While attending a recent high school commencement, I could not help but wonder what the diplomas proffered to those several hundred smiling young people really meant to them after their 12 years of education. Some of the answers for a great many of the newly minted graduates and their deservedly proud families included prospects of greater opportunity and the promise of a lifetime of happiness and fulfillment. Some already had a year or two of college credits under their belts.
Their speeches were replete with high expectations; of taking on the world and working hard to carve out their particular piece of the American dream for themselves and their yet-to-be-conceived families. Lyrical strains of Frank Sinatra singing "New York, New York" drifted from my musical memory bank.
The answer for some others, though, came after the ceremony from one of the still-robed graduates as she stood for photos with family in the lobby and tried to read the writing on the diploma. She couldn't. Mom had to help her with several words.
Unfortunate as it is, she was not the only high school graduate struggling to read this graduation season. According to government figures from a variety of sources, including the National Assessment of Educational Progress, about 35% of our nation's high school graduates are functionally illiterate, 49% are not ready for college-level reading and the overall literacy of our nation is in decline.
Despite unprecedented levels of spending on education, literacy rates have been sliding since the 1930s and there is no end in sight.
How did ever let things get this far? Where is the public outcry?
Go back to the late 19th century when reading was job one and standards were higher. The Appleton School Reader used by America's fifth graders in the 1880s included works by Shakespeare, Thoreau, George Washington, Twain, Emerson, Thomas Jefferson, Daniel Webster, and Samuel Johnson, to name only a few.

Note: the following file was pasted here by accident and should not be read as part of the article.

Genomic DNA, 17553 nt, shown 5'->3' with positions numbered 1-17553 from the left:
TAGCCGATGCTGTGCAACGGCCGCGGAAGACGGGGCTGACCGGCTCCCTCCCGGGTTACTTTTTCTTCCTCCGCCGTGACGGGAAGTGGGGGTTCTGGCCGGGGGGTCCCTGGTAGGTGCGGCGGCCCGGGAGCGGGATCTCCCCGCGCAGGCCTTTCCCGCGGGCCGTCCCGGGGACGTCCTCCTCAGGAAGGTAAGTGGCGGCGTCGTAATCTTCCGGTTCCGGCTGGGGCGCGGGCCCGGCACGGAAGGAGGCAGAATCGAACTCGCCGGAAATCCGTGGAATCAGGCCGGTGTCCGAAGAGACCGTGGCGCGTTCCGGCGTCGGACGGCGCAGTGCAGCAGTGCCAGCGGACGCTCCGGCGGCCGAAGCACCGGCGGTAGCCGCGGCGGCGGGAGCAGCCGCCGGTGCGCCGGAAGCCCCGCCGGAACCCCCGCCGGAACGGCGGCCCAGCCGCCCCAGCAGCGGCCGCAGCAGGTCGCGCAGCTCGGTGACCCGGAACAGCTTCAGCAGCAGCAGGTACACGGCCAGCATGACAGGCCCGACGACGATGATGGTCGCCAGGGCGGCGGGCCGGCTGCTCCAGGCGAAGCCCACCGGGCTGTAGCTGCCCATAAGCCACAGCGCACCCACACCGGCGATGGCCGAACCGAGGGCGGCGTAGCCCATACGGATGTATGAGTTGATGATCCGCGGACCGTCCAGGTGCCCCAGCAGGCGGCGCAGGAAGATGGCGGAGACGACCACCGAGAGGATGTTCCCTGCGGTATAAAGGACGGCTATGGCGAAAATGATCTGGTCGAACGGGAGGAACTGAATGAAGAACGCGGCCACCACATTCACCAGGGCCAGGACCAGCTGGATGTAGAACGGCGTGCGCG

During WWII, American military draftees who were educated during the hard scrabble years of the Great Depression had a literacy rate of 96%, while voluntary inductees came to the service 98% literate.
A few years later, the literacy among those drafted into the Korean War dropped to 81%, despite more years in school with greater numbers of professionally trained teachers and better materials.
During the Vietnam War, inductee literacy had fallen to 73% despite much better schools than either of the groups from the two prior wars. From 1941 through 1970, illiteracy rates grew from 4% to 27%.
Since 1940, across all groups in all states we spent about four times as much money on education, and the result was a quadrupling of illiteracy.
Beyond diminished economic opportunities, though, illiteracy also brings with it a host of other problems. The acting out behaviors of failing school children often lead to bullying and later lives of violence and crime. U.S. Justice Department reports show that 80% of incarcerated violent criminals are functionally illiterate, as are 67% of all criminals.
Ex-prisoners testifying before the United States Congress offered the opinion that illiteracy is an important causal factor in criminal behavior "for the illiterate have very few honest ways to make a living."
Dennis Hogenson, in his investigations into a wide range of factors leading to juvenile delinquency, found that aggression among delinquent boys correlated most highly with illiteracy.
Why, then, have we abandoned reading?
America has always been a nation of readers, and not just for basic facts, but as a means of connecting and socializing our children to our cultural and national values. Reading was the way we learned about our great thinkers, founding fathers and national role models. Beyond information and entertainment, it was the way we transmitted our most treasured virtues and values from generation to generation.
It is also the basis for rationally choosing good leaders, protecting against poor ones and preserving our republic that others fought and died to pass on to us. Absent the protection of a literate citizenry, we are little more than a nation of willing dupes.
Since we have long known how to teach every student in our schools how to read, we certainly have the capacity to arrest and reverse our national slide toward illiteracy. Why then have we chosen the low road?
It is time to recommit to literacy before it's too late.
As a nation, we cannot afford to settle for anything less.
The handwriting is on already on the wall. I just hope enough people can read it.
Editor's note: Wallace is a Bellaire native.?He is retiring at the end of the month as Woodland Hills (Pa.) deputy superintendent. He is also affiliated with?West?Liberty and Muskingum universities.